Film Review: Apostles
Cinema is difficult to define from any standpoint, theoretical or otherwise. Apostles, the latest film from Hong Kong auteur Scud, attempts to challenge the contemporary viewer’s definition of what it means to watch a movie. According to the film’s Letterboxd page, Apostles is a movie about a philosopher, allegedly a sort of modern Socrates, who gathers a group of young men together to discuss the notion of death. After a physical, emotional, and sexual journey, the group must decide which apostle will get to experience death in the form of sacrifice.
The concept is a loose one, and the context is difficult to figure out without reading something about the film prior to watching. Loose is the key word, though. I get the sense that narrative wasn’t the first thing on Scud’s mind as he made the film, because the story takes a backseat to visuals, edits, and sound almost immediately. Instead, the project seems to be more of an attempted ode to the male body and male sexuality. Almost every scene features a naked man, usually engaged in sexual activity.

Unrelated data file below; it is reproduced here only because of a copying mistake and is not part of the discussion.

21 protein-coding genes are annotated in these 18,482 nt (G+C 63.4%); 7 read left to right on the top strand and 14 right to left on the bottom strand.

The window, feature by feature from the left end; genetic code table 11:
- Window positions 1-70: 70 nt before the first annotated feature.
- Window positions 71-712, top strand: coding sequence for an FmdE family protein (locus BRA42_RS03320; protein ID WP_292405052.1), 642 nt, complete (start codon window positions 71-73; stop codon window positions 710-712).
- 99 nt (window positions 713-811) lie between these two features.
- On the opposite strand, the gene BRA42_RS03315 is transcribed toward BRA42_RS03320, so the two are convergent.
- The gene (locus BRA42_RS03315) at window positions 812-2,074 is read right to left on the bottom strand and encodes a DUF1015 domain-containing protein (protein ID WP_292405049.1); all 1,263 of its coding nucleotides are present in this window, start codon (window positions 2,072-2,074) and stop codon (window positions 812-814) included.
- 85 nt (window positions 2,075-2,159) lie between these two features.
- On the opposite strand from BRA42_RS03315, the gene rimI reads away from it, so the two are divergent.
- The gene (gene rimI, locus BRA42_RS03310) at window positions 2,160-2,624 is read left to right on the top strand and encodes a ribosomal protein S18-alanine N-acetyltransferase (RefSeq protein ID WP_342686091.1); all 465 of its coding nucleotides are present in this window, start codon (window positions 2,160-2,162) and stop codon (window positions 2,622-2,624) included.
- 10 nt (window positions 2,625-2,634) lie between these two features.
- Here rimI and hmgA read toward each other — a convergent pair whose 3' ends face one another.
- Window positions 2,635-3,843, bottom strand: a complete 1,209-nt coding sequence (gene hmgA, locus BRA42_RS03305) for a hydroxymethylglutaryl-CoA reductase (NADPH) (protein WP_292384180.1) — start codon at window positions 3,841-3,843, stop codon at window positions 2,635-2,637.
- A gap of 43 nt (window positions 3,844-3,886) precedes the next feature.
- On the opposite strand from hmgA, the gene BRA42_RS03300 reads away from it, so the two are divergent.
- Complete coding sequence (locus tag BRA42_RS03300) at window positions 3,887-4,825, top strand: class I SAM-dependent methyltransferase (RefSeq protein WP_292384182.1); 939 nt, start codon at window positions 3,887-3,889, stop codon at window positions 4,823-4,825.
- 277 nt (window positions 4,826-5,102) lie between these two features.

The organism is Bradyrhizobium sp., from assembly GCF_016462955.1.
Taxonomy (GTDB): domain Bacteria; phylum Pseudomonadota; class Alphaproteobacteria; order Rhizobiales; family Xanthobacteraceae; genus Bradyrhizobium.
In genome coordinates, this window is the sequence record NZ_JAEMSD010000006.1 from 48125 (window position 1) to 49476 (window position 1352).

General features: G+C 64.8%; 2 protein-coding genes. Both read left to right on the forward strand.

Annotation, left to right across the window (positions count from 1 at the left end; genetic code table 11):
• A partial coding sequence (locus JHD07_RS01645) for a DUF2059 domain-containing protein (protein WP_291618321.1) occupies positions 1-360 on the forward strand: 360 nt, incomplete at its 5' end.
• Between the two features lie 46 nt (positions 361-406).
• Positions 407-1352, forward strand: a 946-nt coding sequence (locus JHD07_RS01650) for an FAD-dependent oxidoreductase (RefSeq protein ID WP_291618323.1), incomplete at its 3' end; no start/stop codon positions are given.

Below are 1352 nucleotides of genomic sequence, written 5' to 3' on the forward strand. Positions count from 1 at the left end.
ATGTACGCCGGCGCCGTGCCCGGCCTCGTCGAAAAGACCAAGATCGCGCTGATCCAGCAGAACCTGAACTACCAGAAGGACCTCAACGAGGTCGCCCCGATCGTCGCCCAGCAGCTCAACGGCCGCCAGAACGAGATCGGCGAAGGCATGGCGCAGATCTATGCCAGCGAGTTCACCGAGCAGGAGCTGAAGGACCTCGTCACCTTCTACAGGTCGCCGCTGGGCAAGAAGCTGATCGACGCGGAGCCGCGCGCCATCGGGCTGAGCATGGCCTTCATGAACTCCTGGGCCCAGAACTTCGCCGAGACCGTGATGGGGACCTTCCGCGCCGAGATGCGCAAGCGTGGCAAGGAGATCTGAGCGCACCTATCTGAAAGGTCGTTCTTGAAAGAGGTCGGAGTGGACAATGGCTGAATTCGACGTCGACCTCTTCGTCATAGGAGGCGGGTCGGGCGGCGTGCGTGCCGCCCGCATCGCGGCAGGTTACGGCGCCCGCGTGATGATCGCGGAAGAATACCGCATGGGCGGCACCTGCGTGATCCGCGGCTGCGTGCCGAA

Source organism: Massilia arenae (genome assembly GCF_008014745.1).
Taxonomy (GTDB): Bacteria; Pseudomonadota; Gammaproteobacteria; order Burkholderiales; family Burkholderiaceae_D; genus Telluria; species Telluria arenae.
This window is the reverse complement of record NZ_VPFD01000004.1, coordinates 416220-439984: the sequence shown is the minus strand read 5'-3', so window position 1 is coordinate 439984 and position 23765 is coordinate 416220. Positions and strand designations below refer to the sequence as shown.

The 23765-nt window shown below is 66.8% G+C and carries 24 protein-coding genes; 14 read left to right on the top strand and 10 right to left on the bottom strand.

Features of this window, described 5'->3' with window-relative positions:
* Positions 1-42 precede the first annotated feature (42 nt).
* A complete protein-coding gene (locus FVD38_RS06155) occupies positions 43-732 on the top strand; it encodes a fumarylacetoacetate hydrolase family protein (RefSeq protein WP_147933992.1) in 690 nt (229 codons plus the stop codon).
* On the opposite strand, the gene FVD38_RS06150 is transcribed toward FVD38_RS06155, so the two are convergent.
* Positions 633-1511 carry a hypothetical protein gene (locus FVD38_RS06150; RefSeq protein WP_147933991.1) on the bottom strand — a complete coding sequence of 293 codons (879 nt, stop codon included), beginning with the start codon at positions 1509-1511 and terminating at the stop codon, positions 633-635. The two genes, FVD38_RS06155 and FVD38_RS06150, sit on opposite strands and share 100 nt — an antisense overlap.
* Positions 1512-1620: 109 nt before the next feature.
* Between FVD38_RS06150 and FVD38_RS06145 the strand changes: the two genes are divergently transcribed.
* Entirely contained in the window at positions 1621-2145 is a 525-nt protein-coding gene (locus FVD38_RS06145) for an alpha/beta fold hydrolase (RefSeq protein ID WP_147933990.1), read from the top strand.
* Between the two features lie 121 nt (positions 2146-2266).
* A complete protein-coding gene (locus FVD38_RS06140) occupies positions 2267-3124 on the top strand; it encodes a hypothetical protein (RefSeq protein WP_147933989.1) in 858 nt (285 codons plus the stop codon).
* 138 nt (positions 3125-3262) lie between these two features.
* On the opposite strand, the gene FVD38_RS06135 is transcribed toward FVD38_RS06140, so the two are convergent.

The film works best when imagined as an abstract artwork or a stream-of-consciousness statement. There are elements of famous, outside-the-box filmmakers such as Maya Deren or Charlie Kaufmann, but for the most part, Apostles feels like a jumble of incoherent ideas and thoughts. Scud certainly challenges the concept of cinema as Apostles is far from a mainstream movie, but his intentions are ultimately unclear.
The cinematography unintentionally points out how awkwardly Scud has positioned his actors, and the acting feels forced in most scenarios. Some scenes present a beautiful picture of the naked body, others seem to laugh at it in a juvenile manner. There are cuts that feel abrupt and silence that doesn’t make sense or doesn’t blend well with the rest of the sound. For some reason, Scud felt compelled to ensure that the audience knew the name of every single character. When a character speaks for the first time, their name appears as a caption next to them. This seems a bit nonsensical when done for a chef character with only one line.
Abstract or avant-garde film is often not supposed to make sense or be understood by everyone. Still, the project as a whole is not without merit. Scud’s associations between death and sex, family and cult, friendship and romance are at the very least mildly interesting, but a bit more cohesion would have helped Apostles become more realized as a film. Cinema will always be an elusive concept, but Apostles doesn’t seem to clear anything up. –Mickey Randle
Always FREE, thanks to READERS LIKE YOU!
Donate $10 OR MORE to get a SLUG sticker pack!